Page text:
Sur la gauche ci-dessous, vous trouverez un article de CPNN et sur la droite la discussion qui s'y rapporte. Vous êtes invité à lire et à discuter en cliquant sur l'une des questions listées ici, ou, si vous le souhaitez, poser une nouvelle question. Prenez le temps de cocher l'un des boutons ci-dessous en choisissant le niveau de priorité qui doit être donné à cet article.

S'informer Êcrire Lire Accueil L'équipe Discuter Rechercher S'inscrire Contact
par domain d'action
par région
par catégorie
par date
Les Nations Unis et la Culture de Paix
Le Mouvement Mondial pour une Culture de Paix
Valeurs, Attitudes, Actions
CPNN Reglements
Envoyer un Rapport
Devenez un Reporter de CPNN

A peace march's unexpected gift
un article par Linda Tarr

On January 18, 2003, fifty citizens of our tiny, historically conservative town, Port Orford, in southern Oregon, USA, gathered to walk the length of the town, celebrating the principles of non- violence and protesting the US governments' threats of a war against Iraq.

We were halfway through our march, when a man pulling along a 12 foot cross attached to a bicycle wheel did a u-turn on highway 101, and joined us. He got in front of our march with his cross-cycle with an American flag attached to it. Though most of us marching aren't religious, and some among us believe that religion is often a barrier to peace, we welcomed him.

That evening we held a dance at our community center. Many people came and enjoyed the luxury that is a peaceful existence.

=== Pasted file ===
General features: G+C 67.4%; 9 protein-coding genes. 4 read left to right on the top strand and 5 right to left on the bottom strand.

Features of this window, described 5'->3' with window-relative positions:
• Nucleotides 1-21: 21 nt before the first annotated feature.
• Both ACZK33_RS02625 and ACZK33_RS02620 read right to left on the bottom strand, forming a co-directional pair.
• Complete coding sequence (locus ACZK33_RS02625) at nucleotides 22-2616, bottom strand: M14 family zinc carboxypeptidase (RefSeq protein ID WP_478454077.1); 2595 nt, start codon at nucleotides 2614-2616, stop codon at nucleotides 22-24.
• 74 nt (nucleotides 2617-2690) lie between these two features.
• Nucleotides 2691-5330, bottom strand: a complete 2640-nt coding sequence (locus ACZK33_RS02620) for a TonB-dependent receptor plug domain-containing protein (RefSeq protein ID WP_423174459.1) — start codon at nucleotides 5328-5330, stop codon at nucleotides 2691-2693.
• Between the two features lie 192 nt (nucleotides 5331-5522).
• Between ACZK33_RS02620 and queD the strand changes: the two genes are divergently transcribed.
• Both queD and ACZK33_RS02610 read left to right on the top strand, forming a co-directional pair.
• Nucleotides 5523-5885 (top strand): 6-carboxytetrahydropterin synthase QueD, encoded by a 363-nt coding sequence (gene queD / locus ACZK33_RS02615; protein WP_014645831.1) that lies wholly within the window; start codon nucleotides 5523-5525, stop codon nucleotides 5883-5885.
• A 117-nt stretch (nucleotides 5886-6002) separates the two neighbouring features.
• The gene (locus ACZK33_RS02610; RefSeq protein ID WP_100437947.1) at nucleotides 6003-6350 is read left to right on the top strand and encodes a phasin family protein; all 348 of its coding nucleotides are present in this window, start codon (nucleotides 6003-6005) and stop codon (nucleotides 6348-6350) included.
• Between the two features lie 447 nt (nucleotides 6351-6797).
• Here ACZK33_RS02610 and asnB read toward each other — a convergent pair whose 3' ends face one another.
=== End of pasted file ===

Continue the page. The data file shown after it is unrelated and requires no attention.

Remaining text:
We hope that all people on the planet will someday enjoy a life that does not include war, or racism, or the impoverishments that these things bring.


Question(s) liée(s) à cet article:

Religion: a barrier or a way to peace?, What makes it one or the other?

* * * * *

Commentaire le plus récent:

I have a question for the Agape Community poster, who related experiences of rejecting white priveledge.  I have certainly considered rejecting priveledge, but I have a hard time understanding where to draw the line.  So much of my upbringing, who I am, what I have and so on, are a construction of the many priveledges I have grown up with.  White, middle class, US citizen, female (can be considered a priveledge in some senses, male priveledge in other senses), able, assumed straight, etc.  When I've looked deeply into the matter, even my basic principles have basis in my class background, and I find they are still important to me, nonetheless.  Your story is inspiring and I hope you will provide some insight into the matter.  It seems that many of my priveledges are powers that can be used to spread the seeds of peace, but paradoxically are the seeds of war, as you described.  Is my use of them undermining the peace I want to create? ???. . ... continuation.

Cet article a été mis en ligne le February 3, 2003.